One need not be certifiably insane to enjoy “Crank: High Voltage,” but know that the film is.
This sequel to the 2006 sleeper hit “Crank” picks up literally the moment its predecessor left off, with Chev Chelios (Jason Statham) plummeting to his death on a L.A. street. Rather than be left for dead, he’s picked up by persons unknown and given a quickie, cheapie heart transplant.
There’s no story to it, per se; it’s just a string of scenes that try to top the previous one in outrageousness, with Chev trying to find his old heart while keeping this temp one a-pumping. Occasionally, it fails, which forces him to do things that would kill anyone less than a superhero, like, say, grab an electrical transformer, or attach live jumper cables to your tongue. Hookers, gangsters and various ne’er-do-wells “ all shot in disgusting, grimy, grotesque close-ups that unnerve “ dot the unappealing landscape.
If there ever were an Academy Award for Best Sex Sequence at a Horse Race, Best Use of REO Speedwagon and/or Best WTF Tribute to “King Kong vs. Godzilla,” rest assured “Crank: High Voltage” would sweep them all. It’s the kind of movie that puts a talking head in a box just because it can, that casts the late David Carradine as an Asian man named Poon Dong just because the filmmakers find it funny.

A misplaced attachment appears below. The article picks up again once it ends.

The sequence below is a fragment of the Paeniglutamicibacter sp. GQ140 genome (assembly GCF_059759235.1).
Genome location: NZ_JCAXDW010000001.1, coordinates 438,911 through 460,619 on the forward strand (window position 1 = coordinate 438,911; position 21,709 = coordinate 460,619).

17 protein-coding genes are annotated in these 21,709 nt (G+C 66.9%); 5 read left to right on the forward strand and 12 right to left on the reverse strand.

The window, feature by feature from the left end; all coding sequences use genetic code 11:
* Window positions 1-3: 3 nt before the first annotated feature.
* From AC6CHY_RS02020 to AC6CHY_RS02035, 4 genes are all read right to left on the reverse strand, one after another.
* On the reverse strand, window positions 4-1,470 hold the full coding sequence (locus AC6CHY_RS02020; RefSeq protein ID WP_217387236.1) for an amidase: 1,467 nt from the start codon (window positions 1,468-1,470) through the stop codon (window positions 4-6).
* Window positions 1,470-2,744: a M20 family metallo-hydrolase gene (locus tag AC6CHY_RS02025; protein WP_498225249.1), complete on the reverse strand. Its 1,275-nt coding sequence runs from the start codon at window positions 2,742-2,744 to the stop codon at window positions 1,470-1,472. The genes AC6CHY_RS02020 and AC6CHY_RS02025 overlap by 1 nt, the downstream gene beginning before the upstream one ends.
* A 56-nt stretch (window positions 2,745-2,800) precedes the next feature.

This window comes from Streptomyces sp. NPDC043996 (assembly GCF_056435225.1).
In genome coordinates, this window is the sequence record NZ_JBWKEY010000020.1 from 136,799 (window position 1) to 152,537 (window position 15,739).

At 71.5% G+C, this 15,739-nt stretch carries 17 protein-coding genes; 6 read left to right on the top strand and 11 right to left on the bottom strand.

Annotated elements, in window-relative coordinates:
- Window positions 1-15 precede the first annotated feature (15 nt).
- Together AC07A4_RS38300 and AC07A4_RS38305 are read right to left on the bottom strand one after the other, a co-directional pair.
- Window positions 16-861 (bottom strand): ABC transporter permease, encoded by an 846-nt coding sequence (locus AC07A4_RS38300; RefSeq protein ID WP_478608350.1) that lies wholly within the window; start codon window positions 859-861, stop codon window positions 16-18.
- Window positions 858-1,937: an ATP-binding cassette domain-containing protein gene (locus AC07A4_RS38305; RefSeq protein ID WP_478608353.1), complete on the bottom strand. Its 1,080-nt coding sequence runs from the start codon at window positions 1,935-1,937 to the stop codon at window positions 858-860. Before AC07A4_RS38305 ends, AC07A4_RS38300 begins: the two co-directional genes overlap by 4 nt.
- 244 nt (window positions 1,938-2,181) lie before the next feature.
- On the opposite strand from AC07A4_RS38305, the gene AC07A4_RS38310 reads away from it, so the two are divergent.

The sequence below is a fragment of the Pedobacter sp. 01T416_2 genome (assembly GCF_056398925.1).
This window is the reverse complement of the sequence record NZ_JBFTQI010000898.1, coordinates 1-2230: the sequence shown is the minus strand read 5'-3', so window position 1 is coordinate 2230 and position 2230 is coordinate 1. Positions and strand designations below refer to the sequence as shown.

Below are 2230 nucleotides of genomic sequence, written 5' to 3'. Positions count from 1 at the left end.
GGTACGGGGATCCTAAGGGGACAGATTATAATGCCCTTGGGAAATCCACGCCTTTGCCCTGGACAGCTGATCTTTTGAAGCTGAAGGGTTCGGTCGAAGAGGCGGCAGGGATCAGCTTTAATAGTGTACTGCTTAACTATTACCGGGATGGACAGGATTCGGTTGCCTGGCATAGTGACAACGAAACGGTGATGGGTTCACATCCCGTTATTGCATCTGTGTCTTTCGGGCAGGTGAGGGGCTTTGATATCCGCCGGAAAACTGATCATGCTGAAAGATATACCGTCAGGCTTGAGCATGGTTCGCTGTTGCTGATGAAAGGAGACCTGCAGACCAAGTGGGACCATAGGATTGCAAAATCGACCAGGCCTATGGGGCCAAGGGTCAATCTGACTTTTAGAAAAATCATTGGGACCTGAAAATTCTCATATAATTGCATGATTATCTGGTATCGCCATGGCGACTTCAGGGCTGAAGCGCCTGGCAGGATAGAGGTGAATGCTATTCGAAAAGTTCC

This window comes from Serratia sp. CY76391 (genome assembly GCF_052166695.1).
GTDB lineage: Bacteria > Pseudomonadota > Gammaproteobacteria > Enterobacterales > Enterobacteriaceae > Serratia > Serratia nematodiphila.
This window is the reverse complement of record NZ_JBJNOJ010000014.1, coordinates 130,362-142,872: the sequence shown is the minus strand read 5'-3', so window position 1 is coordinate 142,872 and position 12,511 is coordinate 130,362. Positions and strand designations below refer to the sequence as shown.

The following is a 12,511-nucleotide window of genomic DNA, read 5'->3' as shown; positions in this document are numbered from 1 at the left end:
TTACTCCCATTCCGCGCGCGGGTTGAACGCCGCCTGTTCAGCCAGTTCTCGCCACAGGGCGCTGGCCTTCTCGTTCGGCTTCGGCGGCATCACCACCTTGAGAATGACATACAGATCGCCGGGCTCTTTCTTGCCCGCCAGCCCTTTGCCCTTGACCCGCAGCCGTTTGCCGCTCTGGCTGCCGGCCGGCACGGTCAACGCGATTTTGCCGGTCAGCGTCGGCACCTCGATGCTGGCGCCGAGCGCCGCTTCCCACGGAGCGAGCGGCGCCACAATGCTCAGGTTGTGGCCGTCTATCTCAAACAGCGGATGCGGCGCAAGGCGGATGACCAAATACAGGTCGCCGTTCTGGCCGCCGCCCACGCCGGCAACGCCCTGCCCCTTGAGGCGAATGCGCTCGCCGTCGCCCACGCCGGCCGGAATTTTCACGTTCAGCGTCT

That’s not an indictment of the supercharged sequel, but more of a litmus test. If the first “Crank” offended your middle-America sensibilities, don’t bother even glancing at this on the store shelves; you might catch a venereal disease via your retinas. But if you had a good time at the expense of logic, you’re going to get another great ride. In fact, this even surpasses the original.
Part of that is because of its willingness to try anything. I’m all for a movie that sets out to kick viewers in the balls and then laugh about it. But that can cross the line … and does, with writers/directors Mark Neveldine and Brian Taylor’s treatment of Amy Smart, returning as Eve, Chev’s main squeeze. I feel sorry for some of the things the actress had to do here, such as pose for camera angles usually reserved for gynecologists, or having her bare breasts (well, save for electrical tape o’er the nipples) smashed against a car window, which, of course, is shot lovingly from the vehicle’s interior. She’s treated like a piece of meat; it kinda makes you feel like you need a shower.
Guess what? Neveldine and Taylor don’t care what you think. These are guys who shot their interview segments for the special features while drinking. But all in all, the movie and the disc are better off for it. Most amusing is a compilation of all the film’s “fuck-ups” — their term, not mine — with arrows and subtitles spelling them out. When you make a movie on the cheap, you don’t always have the time for retakes. And I never noticed them; I was too busy distracted by all the other insanity unspooling onscreen. —Rod Lott